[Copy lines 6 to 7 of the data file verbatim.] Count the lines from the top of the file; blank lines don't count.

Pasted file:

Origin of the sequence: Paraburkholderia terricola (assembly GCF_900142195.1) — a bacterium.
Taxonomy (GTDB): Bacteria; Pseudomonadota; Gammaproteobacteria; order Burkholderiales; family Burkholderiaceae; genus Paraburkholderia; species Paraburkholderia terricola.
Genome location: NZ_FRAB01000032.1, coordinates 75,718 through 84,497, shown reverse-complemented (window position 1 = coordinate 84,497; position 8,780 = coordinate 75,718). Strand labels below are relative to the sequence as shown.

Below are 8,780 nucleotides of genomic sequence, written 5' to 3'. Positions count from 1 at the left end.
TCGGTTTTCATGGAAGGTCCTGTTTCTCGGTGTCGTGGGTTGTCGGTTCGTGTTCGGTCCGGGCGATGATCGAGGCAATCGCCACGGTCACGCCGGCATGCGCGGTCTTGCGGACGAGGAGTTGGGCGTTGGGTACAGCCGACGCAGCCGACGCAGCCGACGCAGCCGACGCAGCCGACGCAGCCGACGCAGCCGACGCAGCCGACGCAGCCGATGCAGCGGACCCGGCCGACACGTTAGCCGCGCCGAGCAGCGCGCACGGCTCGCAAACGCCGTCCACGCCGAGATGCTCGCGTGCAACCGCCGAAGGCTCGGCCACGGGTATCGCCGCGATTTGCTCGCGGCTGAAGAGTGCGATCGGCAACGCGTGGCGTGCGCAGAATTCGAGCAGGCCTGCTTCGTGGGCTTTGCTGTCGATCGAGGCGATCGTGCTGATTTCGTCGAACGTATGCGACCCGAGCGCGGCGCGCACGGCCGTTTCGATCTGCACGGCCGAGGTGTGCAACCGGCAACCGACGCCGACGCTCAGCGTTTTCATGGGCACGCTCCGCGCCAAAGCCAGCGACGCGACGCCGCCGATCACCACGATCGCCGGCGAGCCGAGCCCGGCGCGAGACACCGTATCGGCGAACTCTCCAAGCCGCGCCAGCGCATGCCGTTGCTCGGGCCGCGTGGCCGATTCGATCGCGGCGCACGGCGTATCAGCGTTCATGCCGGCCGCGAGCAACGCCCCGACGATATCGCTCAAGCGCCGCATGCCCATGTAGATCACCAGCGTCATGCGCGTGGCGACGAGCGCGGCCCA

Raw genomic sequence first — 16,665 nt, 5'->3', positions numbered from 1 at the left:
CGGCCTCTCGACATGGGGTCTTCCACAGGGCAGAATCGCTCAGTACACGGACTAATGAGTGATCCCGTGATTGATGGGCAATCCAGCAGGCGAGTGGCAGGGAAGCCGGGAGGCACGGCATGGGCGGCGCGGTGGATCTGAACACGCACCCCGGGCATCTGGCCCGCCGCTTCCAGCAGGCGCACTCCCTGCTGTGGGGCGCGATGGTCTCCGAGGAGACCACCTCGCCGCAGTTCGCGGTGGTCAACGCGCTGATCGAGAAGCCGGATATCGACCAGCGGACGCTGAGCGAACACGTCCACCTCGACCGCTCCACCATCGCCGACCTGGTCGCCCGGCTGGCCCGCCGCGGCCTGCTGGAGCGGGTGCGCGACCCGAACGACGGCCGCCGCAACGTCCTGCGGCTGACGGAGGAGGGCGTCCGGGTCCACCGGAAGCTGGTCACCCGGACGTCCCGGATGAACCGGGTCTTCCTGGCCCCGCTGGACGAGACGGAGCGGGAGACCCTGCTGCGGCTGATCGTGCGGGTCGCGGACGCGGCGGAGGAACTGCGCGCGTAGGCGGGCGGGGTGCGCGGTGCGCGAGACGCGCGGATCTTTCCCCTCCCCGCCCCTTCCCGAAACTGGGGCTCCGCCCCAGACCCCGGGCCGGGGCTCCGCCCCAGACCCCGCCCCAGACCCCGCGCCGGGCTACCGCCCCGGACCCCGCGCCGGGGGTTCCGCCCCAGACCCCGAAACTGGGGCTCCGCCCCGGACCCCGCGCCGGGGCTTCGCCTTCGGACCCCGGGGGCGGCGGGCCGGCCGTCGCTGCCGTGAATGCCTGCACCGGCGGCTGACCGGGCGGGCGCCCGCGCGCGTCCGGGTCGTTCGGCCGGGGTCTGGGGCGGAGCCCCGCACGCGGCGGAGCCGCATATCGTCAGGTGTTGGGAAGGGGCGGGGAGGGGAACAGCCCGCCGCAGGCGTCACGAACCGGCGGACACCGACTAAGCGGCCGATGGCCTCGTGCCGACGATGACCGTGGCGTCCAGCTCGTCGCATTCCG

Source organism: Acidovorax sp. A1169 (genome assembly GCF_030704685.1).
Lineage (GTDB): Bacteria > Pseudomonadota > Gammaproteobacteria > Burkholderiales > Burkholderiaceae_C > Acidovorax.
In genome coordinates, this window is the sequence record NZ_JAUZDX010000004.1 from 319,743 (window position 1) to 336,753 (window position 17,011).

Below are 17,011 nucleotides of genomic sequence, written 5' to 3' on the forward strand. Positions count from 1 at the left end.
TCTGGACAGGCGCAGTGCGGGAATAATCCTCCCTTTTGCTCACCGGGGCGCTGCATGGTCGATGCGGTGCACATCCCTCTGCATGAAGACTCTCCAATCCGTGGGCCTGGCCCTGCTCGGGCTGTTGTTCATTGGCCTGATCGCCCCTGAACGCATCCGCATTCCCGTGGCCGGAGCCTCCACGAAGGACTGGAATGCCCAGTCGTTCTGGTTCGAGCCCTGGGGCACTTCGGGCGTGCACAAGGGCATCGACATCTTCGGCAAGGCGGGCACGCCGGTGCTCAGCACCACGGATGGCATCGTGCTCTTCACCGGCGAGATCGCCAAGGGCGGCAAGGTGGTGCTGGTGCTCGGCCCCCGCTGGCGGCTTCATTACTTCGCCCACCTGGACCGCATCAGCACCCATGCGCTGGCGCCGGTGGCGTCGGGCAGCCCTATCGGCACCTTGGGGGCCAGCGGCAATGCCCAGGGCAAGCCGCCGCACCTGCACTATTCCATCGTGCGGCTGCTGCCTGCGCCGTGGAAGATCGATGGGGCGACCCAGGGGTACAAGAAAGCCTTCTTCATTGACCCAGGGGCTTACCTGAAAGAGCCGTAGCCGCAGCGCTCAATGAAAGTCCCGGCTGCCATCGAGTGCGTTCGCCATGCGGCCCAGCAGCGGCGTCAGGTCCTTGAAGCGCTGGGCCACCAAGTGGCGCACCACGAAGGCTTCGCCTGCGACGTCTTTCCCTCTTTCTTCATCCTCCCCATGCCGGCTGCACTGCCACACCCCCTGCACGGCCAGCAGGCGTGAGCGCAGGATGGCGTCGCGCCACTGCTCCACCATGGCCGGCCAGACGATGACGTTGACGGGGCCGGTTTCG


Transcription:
Raw genomic sequence first — 16,665 nt, 5'->3', positions numbered from 1 at the left:
CGGCCTCTCGACATGGGGTCTTCCACAGGGCAGAATCGCTCAGTACACGGACTAATGAGTGATCCCGTGATTGATGGGCAATCCAGCAGGCGAGTGGCAGGGAAGCCGGGAGGCACGGCATGGGCGGCGCGGTGGATCTGAACACGCACCCCGGGCATCTGGCCCGCCGCTTCCAGCAGGCGCACTCCCTGCTGTGGGGCGCGATGGTCTCCGAGGAGACCACCTCGCCGCAGTTCGCGGTGGTCAACGCGCTGATCGAGAAGCCGGATATCGACCAGCGGACGCTGAGCGAACACGTCCACCTCGACCGCTCCACCATCGCCGACCTGGTCGCCCGGCTGGCCCGCCGCGGCCTGCTGGAGCGGGTGCGCGACCCGAACGACGGCCGCCGCAACGTCCTGCGGCTGACGGAGGAGGGCGTCCGGGTCCACCGGAAGCTGGTCACCCGGACGTCCCGGATGAACCGGGTCTTCCTGGCCCCGCTGGACGAGACGGAGCGGGAGACCCTGCTGCGGCTGATCGTGCGGGTCGCGGACGCGGCGGAGGAACTGCGCGCGTAGGCGGGCGGGGTGCGCGGTGCGCGAGACGCGCGGATCTTTCCCCTCCCCGCCCCTTCCCGAAACTGGGGCTCCGCCCCAGACCCCGGGCCGGGGCTCCGCCCCAGACCCCGCCCCAGACCCCGCGCCGGGCTACCGCCCCGGACCCCGCGCCGGGGGTTCCGCCCCAGACCCCGAAACTGGGGCTCCGCCCCGGACCCCGCGCCGGGGCTTCGCCTTCGGACCCCGGGGGCGGCGGGCCGGCCGTCGCTGCCGTGAATGCCTGCACCGGCGGCTGACCGGGCGGGCGCCCGCGCGCGTCCGGGTCGTTCGGCCGGGGTCTGGGGCGGAGCCCCGCACGCGGCGGAGCCGCATATCGTCAGGTGTTGGGAAGGGGCGGGGAGGGGAACAGCCCGCCGCAGGCGTCACGAACCGGCGGACACCGACTAAGCGGCCGATGGCCTCGTGCCGACGATGACCGTGGCGTCCAGCTCGTCGCATTCCG